Friday, January 17, 2014
August: Osage County
The review of a single film or other work of art can only begin to answer the question of what makes a work “American”, but the question is very much at hand when thinking about Tracey Letts’ family play August: Osage County. The characters based on Letts’ Oklahoma family are dwarfed by the country, the bleakness of their childhoods, and the passing of time itself, but they persevere. What could be more American than that? The Pulitzer Prize-winning play is now a film written by Letts, directed by John Wells, and cast with a mix of stars and recognizable old pros. Letts has changed and opened his play for the screen, but the film shares qualities that I think a good production of the play must possess. John Wells and his cast give the work a deep respect and rumbling anger that ultimately transcend issues with the adaptation and make August: Osage County something that is worth braving the multiplex on a Saturday night.
There isn’t a plot to August: Osage County so much as incident followed by a series of realizations. The incident is the disappearance of Beverly Weston (Sam Shepard), an alcoholic writer who has apparently grown tired of his pill-addicted wife Violet (Meryl Streep) and life in the wide Oklahoma country. Violet is the center around which everything else in the film revolves; it’s a role for an actress of great power and Streep makes the most of it with a performance that honors the depth of Letts’ writing. There’s a scene of Violet recounting an old childhood slight to her daughters that is as easy, natural, and moving as anything I’ve ever seen Streep do. What causes some to write off the performance as Oscar bait are in fact problems in the writing. I’m not sure Violet (who takes pills to deal with the pain from mouth cancer) ever really feels like an addict though Streep nails a couple of scenes of drug-addled hysteria. Violet also seems able to kick the pills quickly, allowing the second half of the film to become a flood of confrontations and revelations. Beverly’s disappearance brings the family home to Oklahoma, with Letts paying the most attention to oldest daughter Barbara (Julia Roberts). We haven’t seen Roberts in a little while, and I can report that she has lost of her talent for playing very specific gradations of anger. Barbara, like her mother married to an academic (Ewan McGregor), is furious both at her own circumstances and at the idea that she is the next generation of Violet’s terrifying personality. Streep and Roberts do excellent work together, and after things blow up at the funeral dinner (a marvelous scene of cross-talk smothered by Violet’s neediness) there is a final fight and a leave-taking that feels like a genuine fresh start. These are two of the best performances of the year.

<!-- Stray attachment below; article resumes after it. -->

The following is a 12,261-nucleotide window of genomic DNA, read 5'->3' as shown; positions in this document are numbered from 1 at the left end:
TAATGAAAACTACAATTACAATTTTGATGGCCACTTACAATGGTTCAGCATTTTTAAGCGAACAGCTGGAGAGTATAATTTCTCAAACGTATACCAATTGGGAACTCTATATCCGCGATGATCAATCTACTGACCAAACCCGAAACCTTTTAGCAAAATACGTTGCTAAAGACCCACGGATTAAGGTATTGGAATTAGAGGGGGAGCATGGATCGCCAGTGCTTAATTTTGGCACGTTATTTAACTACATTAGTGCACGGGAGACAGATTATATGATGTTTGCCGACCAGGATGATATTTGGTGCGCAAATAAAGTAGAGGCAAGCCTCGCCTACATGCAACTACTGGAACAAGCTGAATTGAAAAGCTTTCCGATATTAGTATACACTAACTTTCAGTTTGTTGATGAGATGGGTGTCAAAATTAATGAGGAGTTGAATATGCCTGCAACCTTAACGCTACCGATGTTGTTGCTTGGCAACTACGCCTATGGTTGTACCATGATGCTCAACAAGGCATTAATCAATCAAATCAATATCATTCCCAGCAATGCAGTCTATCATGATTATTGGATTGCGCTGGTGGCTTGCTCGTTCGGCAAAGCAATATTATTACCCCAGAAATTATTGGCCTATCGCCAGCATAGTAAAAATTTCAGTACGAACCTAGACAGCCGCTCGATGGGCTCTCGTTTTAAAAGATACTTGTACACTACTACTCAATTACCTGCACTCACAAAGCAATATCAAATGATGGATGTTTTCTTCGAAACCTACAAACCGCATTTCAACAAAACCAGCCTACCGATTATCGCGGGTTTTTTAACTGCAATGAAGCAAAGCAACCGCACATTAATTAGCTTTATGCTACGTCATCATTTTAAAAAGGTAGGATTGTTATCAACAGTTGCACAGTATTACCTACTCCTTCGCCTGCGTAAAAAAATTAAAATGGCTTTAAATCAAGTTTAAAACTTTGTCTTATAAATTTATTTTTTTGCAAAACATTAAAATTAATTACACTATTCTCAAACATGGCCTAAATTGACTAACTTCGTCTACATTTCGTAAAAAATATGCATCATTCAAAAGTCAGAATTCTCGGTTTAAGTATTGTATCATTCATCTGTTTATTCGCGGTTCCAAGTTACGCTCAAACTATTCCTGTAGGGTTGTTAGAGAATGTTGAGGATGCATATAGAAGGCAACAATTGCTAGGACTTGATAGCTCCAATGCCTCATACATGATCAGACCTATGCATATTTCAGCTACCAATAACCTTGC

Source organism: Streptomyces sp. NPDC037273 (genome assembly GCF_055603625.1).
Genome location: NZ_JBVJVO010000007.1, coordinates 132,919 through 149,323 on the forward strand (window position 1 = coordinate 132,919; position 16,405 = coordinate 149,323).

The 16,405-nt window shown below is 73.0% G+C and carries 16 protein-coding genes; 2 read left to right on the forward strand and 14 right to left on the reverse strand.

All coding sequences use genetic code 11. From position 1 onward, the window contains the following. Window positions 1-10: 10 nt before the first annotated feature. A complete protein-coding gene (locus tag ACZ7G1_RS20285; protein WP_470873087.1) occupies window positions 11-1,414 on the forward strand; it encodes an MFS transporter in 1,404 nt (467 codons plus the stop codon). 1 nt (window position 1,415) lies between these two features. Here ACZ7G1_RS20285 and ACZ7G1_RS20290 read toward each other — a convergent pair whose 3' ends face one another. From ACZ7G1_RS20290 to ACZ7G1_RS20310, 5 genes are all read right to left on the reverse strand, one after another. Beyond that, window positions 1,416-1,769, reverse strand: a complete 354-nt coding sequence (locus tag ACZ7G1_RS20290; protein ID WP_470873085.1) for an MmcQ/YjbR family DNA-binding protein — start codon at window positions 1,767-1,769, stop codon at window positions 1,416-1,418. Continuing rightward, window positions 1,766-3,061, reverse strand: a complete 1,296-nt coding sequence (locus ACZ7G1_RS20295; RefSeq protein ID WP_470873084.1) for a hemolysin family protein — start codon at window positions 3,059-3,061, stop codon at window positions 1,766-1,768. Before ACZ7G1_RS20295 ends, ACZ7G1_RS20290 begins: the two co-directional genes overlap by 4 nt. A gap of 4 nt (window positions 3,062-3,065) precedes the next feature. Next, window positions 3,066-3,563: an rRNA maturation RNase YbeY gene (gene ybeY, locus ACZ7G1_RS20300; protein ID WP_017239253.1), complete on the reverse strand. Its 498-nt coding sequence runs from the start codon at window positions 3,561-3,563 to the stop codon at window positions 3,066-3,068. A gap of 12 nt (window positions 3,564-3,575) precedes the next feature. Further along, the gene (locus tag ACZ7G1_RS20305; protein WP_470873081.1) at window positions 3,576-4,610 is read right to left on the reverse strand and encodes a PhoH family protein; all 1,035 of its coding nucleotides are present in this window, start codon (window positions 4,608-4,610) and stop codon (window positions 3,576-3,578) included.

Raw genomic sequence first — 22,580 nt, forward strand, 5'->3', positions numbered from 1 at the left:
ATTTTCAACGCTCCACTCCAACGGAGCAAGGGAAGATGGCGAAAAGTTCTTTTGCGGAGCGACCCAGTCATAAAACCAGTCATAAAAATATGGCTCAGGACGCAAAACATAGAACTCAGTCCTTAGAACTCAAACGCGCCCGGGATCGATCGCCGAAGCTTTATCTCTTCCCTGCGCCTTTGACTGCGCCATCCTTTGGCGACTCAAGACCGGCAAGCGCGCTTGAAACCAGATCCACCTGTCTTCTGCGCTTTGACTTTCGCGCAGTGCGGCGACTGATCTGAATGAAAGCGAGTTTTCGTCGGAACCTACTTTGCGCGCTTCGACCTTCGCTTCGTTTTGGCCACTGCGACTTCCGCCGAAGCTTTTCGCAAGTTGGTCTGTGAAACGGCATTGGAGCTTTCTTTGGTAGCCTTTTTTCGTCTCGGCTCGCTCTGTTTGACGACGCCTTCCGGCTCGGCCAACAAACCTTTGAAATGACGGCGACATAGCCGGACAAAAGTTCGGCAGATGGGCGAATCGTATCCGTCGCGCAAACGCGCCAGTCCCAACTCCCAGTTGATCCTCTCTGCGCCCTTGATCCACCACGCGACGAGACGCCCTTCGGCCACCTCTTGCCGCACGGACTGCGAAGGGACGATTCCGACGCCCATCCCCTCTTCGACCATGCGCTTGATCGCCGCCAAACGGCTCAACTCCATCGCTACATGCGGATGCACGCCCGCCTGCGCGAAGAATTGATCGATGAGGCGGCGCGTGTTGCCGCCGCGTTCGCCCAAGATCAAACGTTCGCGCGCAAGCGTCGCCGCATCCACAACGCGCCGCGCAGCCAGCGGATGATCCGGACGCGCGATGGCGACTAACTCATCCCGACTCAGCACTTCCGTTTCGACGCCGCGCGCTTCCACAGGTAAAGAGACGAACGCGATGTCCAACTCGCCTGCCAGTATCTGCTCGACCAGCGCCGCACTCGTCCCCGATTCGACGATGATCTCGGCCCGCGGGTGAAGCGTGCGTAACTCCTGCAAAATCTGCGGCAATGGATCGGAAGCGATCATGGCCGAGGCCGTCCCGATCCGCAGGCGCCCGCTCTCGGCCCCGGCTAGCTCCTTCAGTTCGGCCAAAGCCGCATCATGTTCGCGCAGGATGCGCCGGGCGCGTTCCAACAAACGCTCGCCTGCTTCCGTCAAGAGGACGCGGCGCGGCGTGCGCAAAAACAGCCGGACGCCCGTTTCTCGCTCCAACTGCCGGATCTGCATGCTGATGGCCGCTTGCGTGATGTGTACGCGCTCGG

Other characters bounce through the house and get caught in the crossfire. It’s always good to see Juliette Lewis (as Barbara’s sister Karen), but when she and her fiance (Dermot Mulroney) leave abruptly its begs the question of how much we needed them in the first place. I loved the hard-bitten resignation of Julianne Nicholson’s Ivy, the sister who stayed behind, and the sheer vivacity of Margo Martindale as Violet’s sister. Benedict Cumberbatch, Chris Cooper, and Abigail Breslin are also on hand, each making the most of what time Letts and Wells allow them. (Though I’m not sure the character of “Little Charles”, played by Cumberbatch, actually works off the page.) While the stage play takes place entirely in the Weston house the film expands the characters’ world by necessity. Letts adds scenes in a doctor’s office, outside a church, and in a field with mixed results. The scene of Barbara going off on Violet’s prescription-happy doctor is a reminder that despite everything these people are family, while Violet’s run through a field and Barbara’s comeback (“There’s no place to go.”) are far too obvious. Just the simple shots of characters coming and going in cars have their place though, especially seeing Ivy come back again and again when we know how much of her life she’s keeping hidden. Not everything works, but Letts and these actors succeed in putting over the idea that the Westons have each been shaped by forces and events long in their past and by the place that none of them seem able to truly escape. There is more sunlight on screen in August: Osage County than there should be in the stage play, but Tracey Letts’ conception of just what a “home” is remains a powerful dark cloud.